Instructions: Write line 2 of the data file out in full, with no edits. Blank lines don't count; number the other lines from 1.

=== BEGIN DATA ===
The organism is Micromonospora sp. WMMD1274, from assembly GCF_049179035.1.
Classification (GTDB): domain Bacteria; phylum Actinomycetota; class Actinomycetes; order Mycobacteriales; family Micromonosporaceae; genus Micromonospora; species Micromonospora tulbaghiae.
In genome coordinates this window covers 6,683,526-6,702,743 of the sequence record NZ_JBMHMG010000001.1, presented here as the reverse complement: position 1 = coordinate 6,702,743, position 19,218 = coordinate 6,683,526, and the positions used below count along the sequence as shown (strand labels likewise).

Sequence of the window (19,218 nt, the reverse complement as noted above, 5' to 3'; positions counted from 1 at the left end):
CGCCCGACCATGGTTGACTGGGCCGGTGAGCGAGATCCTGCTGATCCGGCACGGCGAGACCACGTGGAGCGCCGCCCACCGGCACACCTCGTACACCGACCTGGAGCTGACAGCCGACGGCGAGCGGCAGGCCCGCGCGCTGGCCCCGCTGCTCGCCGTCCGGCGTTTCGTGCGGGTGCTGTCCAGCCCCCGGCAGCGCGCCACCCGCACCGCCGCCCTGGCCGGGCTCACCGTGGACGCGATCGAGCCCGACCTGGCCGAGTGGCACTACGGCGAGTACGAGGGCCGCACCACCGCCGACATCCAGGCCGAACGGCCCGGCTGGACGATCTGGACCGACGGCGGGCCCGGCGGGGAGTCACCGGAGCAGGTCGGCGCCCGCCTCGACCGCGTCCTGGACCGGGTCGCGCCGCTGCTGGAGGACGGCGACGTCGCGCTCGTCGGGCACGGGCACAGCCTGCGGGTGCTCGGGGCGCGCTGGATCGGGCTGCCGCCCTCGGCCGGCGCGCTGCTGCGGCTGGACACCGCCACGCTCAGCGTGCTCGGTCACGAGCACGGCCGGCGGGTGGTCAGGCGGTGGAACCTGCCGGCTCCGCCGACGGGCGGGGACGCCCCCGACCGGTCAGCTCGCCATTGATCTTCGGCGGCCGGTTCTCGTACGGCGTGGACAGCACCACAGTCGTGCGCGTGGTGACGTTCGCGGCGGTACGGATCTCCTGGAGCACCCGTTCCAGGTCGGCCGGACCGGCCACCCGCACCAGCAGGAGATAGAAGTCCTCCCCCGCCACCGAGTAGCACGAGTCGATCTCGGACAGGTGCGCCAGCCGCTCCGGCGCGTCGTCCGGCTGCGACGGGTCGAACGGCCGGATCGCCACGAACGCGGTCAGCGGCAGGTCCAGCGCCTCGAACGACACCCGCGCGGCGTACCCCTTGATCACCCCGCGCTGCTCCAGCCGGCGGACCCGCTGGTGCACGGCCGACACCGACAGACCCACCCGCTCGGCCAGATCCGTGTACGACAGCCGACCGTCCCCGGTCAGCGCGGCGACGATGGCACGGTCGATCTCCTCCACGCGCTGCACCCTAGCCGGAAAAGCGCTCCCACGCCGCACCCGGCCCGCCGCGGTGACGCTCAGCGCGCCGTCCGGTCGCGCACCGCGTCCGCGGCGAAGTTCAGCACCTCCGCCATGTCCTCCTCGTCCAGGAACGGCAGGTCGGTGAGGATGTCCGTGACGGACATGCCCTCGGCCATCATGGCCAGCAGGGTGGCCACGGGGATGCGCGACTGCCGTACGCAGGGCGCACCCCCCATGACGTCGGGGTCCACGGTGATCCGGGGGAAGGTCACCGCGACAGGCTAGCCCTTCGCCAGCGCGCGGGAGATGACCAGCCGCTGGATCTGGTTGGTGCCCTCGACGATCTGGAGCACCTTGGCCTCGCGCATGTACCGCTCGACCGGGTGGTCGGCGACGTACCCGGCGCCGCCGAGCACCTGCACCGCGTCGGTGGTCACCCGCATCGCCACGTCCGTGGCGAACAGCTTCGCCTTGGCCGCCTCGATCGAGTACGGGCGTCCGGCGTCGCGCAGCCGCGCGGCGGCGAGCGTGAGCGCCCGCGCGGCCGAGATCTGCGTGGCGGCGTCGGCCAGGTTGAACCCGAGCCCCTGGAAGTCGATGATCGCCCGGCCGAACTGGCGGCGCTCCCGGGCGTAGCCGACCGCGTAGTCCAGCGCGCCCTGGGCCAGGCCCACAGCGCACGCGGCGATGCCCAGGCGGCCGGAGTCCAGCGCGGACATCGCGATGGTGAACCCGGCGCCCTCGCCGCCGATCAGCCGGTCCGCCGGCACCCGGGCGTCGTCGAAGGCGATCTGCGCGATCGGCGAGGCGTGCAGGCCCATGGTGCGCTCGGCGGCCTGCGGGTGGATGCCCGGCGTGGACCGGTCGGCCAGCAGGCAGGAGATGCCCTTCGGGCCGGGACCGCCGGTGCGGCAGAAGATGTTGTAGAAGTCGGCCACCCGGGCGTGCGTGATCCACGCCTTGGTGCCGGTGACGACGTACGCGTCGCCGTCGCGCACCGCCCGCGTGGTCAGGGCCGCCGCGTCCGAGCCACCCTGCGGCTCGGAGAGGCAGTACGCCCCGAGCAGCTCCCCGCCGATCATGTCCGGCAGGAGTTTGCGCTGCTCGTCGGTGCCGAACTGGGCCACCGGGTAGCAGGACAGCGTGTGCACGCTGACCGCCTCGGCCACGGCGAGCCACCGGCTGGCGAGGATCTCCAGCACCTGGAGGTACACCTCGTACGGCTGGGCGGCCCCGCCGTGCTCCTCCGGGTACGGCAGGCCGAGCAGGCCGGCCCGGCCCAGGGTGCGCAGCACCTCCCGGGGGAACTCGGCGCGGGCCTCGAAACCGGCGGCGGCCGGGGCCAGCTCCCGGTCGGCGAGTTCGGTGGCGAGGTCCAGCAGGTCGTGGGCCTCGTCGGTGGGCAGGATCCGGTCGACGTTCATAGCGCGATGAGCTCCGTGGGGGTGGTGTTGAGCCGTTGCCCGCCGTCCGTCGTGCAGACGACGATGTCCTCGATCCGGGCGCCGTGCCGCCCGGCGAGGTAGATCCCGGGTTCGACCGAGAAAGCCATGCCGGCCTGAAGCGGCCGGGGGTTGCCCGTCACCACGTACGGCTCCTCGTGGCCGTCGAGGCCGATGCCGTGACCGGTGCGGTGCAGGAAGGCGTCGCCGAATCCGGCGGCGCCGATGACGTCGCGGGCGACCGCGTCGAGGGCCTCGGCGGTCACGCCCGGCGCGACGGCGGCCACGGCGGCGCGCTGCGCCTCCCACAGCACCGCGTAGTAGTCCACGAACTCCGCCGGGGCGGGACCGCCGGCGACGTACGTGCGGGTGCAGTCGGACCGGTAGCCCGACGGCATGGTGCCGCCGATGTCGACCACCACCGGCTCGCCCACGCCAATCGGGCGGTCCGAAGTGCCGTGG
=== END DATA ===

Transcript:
Classification (GTDB): domain Bacteria; phylum Actinomycetota; class Actinomycetes; order Mycobacteriales; family Micromonosporaceae; genus Micromonospora; species Micromonospora tulbaghiae.